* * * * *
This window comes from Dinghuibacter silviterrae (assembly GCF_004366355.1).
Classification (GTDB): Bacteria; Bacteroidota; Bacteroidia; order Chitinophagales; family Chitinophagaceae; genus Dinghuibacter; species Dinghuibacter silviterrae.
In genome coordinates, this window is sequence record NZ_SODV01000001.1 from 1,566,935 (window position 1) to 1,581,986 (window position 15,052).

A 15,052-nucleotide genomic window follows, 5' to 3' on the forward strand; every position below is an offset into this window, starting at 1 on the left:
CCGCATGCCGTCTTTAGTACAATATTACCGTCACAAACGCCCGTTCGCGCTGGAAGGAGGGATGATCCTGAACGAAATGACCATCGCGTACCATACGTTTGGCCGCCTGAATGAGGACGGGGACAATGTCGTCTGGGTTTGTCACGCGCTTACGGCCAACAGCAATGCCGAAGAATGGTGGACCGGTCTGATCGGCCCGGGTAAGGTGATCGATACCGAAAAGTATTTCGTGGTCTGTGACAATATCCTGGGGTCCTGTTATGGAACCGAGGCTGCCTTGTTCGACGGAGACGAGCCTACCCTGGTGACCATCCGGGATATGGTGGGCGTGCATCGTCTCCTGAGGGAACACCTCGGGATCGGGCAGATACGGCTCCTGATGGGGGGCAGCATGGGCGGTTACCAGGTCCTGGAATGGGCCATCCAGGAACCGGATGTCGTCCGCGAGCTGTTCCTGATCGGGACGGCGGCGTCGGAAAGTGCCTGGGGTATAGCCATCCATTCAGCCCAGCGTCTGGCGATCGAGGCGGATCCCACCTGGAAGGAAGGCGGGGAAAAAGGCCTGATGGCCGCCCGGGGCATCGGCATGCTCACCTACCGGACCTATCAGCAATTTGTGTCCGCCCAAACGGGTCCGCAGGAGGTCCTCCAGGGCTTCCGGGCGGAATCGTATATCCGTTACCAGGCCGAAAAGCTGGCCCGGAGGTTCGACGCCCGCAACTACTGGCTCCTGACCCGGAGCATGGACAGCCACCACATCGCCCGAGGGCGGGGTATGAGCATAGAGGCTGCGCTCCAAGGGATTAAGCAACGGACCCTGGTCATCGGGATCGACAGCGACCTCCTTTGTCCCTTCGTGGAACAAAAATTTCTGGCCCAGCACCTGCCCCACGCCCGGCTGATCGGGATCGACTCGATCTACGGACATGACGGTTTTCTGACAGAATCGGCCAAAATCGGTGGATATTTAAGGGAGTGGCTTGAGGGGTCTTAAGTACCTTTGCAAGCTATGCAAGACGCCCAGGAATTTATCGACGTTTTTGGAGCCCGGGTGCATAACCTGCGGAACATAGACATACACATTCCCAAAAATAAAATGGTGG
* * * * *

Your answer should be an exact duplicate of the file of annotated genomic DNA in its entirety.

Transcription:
This window comes from Dinghuibacter silviterrae (assembly GCF_004366355.1).
Classification (GTDB): Bacteria; Bacteroidota; Bacteroidia; order Chitinophagales; family Chitinophagaceae; genus Dinghuibacter; species Dinghuibacter silviterrae.
In genome coordinates, this window is sequence record NZ_SODV01000001.1 from 1,566,935 (window position 1) to 1,581,986 (window position 15,052).

A 15,052-nucleotide genomic window follows, 5' to 3' on the forward strand; every position below is an offset into this window, starting at 1 on the left:
CCGCATGCCGTCTTTAGTACAATATTACCGTCACAAACGCCCGTTCGCGCTGGAAGGAGGGATGATCCTGAACGAAATGACCATCGCGTACCATACGTTTGGCCGCCTGAATGAGGACGGGGACAATGTCGTCTGGGTTTGTCACGCGCTTACGGCCAACAGCAATGCCGAAGAATGGTGGACCGGTCTGATCGGCCCGGGTAAGGTGATCGATACCGAAAAGTATTTCGTGGTCTGTGACAATATCCTGGGGTCCTGTTATGGAACCGAGGCTGCCTTGTTCGACGGAGACGAGCCTACCCTGGTGACCATCCGGGATATGGTGGGCGTGCATCGTCTCCTGAGGGAACACCTCGGGATCGGGCAGATACGGCTCCTGATGGGGGGCAGCATGGGCGGTTACCAGGTCCTGGAATGGGCCATCCAGGAACCGGATGTCGTCCGCGAGCTGTTCCTGATCGGGACGGCGGCGTCGGAAAGTGCCTGGGGTATAGCCATCCATTCAGCCCAGCGTCTGGCGATCGAGGCGGATCCCACCTGGAAGGAAGGCGGGGAAAAAGGCCTGATGGCCGCCCGGGGCATCGGCATGCTCACCTACCGGACCTATCAGCAATTTGTGTCCGCCCAAACGGGTCCGCAGGAGGTCCTCCAGGGCTTCCGGGCGGAATCGTATATCCGTTACCAGGCCGAAAAGCTGGCCCGGAGGTTCGACGCCCGCAACTACTGGCTCCTGACCCGGAGCATGGACAGCCACCACATCGCCCGAGGGCGGGGTATGAGCATAGAGGCTGCGCTCCAAGGGATTAAGCAACGGACCCTGGTCATCGGGATCGACAGCGACCTCCTTTGTCCCTTCGTGGAACAAAAATTTCTGGCCCAGCACCTGCCCCACGCCCGGCTGATCGGGATCGACTCGATCTACGGACATGACGGTTTTCTGACAGAATCGGCCAAAATCGGTGGATATTTAAGGGAGTGGCTTGAGGGGTCTTAAGTACCTTTGCAAGCTATGCAAGACGCCCAGGAATTTATCGACGTTTTTGGAGCCCGGGTGCATAACCTGCGGAACATAGACATACACATTCCCAAAAATAAAATGGTGG